I make a kimchi based soup which appears very similar to this recipe. It is a hybrid between a Chinese hot & sour, Japanese miso, and after reading this apparently Korean Kimchi as described. The difference is I don’t usually add Japanese miso nor Korean hot bean paste, but use standard red cabbage kimchi including the fermentation liquid as the base along with a flavored broth. The kimchi is sliced into matchstick pieces while making sure none of the escaping fermentation liquid is lost. Whatever meat remnant I happen to have on hand is sliced paper thin along with an abundance of thin sliced quartered onions, very thin sliced mushroom (shiitake if possible), and soft tofu cut into 1cm cubes. What I do differently is increasing the body of the soup with a bit of starch (or flour) mixed with cold water. Reason being is just prior to serving and with the pot off-heat, I add beaten eggs slowly while stirring *very* slowly. The starch added viscosity helps keep the egg from disintegrating into foamy custard such that the result is long, thin streaks of egg throughout the soup. The texture of the egg is important and you really can’t get the same results if reheating this soup as that tends to overcook the egg. After dispensing in serving bowls I add a few drops of sesame oil and spread that around the top surface of the soup with the bottom of a spoon. A heaping TBS of thinly sliced green onions sprinkled on top and it is ready.

    Additions I haven’t yet tried but expect to work well are adding bamboo shoots (also matchstick sliced), and Japanese kikuage (Chinese black fungus). The name could sure use some marketing spin, but is a common stable in Chinese soup which adds a unique and desirable texture.

  3. LTran MA joined 7/17
    Posted July 10th, 2017 at 10:05 am | # |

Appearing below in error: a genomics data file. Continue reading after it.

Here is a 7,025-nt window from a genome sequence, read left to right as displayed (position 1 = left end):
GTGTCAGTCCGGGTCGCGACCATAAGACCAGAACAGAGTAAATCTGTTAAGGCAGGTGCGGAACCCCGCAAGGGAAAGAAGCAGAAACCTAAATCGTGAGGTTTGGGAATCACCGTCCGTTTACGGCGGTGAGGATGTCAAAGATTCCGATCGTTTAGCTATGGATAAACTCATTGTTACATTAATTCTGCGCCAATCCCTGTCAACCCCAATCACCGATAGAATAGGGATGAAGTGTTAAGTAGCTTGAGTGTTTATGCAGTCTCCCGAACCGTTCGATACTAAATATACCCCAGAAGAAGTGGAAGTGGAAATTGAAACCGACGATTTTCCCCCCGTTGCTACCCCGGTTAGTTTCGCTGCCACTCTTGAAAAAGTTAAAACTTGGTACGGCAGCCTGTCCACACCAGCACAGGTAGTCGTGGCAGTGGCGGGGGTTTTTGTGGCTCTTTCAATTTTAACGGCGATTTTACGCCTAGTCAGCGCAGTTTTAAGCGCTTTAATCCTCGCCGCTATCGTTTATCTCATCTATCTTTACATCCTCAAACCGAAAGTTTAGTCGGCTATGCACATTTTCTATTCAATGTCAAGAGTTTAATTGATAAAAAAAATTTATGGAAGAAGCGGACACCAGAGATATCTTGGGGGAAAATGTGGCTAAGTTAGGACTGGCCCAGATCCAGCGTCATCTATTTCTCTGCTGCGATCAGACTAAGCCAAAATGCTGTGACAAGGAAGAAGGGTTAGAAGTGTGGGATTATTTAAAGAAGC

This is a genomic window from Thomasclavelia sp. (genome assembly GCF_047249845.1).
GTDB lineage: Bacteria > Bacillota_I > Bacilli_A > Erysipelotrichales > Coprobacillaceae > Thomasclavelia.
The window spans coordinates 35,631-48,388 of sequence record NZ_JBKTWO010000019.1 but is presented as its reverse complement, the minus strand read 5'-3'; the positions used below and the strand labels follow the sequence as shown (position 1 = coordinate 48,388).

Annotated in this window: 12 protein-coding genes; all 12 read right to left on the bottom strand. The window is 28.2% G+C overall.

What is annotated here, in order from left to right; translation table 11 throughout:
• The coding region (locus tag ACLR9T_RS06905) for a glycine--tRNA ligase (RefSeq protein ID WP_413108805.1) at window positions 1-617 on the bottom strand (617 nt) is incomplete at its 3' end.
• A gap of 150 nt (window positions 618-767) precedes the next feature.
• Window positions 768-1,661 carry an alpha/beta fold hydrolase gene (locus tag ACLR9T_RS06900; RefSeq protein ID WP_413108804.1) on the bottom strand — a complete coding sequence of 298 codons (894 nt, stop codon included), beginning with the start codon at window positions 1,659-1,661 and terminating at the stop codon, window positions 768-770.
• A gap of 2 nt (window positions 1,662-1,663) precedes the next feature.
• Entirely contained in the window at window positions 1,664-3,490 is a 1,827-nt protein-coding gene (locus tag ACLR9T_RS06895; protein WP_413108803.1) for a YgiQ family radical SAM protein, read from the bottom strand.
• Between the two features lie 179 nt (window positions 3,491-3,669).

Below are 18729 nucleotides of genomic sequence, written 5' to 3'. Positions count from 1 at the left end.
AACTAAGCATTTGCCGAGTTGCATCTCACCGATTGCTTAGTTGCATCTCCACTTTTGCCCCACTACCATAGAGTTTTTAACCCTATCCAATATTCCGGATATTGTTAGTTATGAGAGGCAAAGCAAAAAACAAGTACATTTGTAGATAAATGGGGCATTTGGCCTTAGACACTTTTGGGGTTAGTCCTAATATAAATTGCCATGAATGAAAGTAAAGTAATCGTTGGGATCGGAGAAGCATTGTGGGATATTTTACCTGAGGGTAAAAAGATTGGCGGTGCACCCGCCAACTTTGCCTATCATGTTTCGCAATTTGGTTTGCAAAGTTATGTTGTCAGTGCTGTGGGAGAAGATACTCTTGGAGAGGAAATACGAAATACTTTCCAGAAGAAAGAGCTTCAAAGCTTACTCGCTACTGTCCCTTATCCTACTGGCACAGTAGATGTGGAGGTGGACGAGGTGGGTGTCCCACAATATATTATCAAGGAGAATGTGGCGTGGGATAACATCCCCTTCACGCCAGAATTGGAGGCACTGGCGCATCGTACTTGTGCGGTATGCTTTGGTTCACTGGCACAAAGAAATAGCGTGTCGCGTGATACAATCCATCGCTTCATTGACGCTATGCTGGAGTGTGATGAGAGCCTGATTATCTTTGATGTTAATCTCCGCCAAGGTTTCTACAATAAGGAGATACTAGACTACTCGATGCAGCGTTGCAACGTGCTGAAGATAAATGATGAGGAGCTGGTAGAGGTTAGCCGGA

Hi I was wondering if this could be used as a base for hot pot? besides doubling the amount for the soup, would i need to add less or more of anything?
    Thanks! Love your site!!

  4. Mdefields Indiana joined 1/17
    Posted June 1st, 2017 at 5:28 pm | # |

    Hi Maangchi!
    Do you think would be good with ramyun noodles added to it?

  5. O, Joo-Hwan Las Vegas, Nevada USA joined 2/17
    Posted May 31st, 2017 at 2:50 am | # |

    This soup was the first dish I made multiple days in a row because I had all the ingredients available to make it every time. Nothing special. Ground pork, pork roast, chicken, no meat at all, whatever I have on hand is fine to go with the tofu and kimchi. Super easy to make. Start the rice cooker going early on and they finish at almost the same time. Nice quick meal to make when you come home and don’t want to put in a huge effort, and yet still get something that tastes great.

  6. BelaCooks Sydney Australia joined 5/17
    Posted May 28th, 2017 at 5:39 am | # |

    Will white kimchi work for this recipe? I’d love to cook it for a friend who can’t eat spicy food atm. Love you Maangchi and your work. You have inspired me to cook Korean food which I now share with my workmates, and my mum (who normally doesn’t eat any other food other than her native Portuguese). Every week is an adventure getting new ingredients and cooking new recipes. I especially like the rice! So simple and soooo good <3 xx

  7. Lovingkoreanfoods California joined 5/17
    Posted May 8th, 2017 at 6:54 pm | # |

    My husband can’t tolerate spicy foods very much. Can I decrease the hot pepper paste or omit? Thanks!!! I love your YouTube channel. You are so pretty.

  8. sarabell Utah joined 5/17
    Posted May 5th, 2017 at 10:18 pm | # |

    I made kimchi soup for dinner and its delicious. Thank you Maangchi!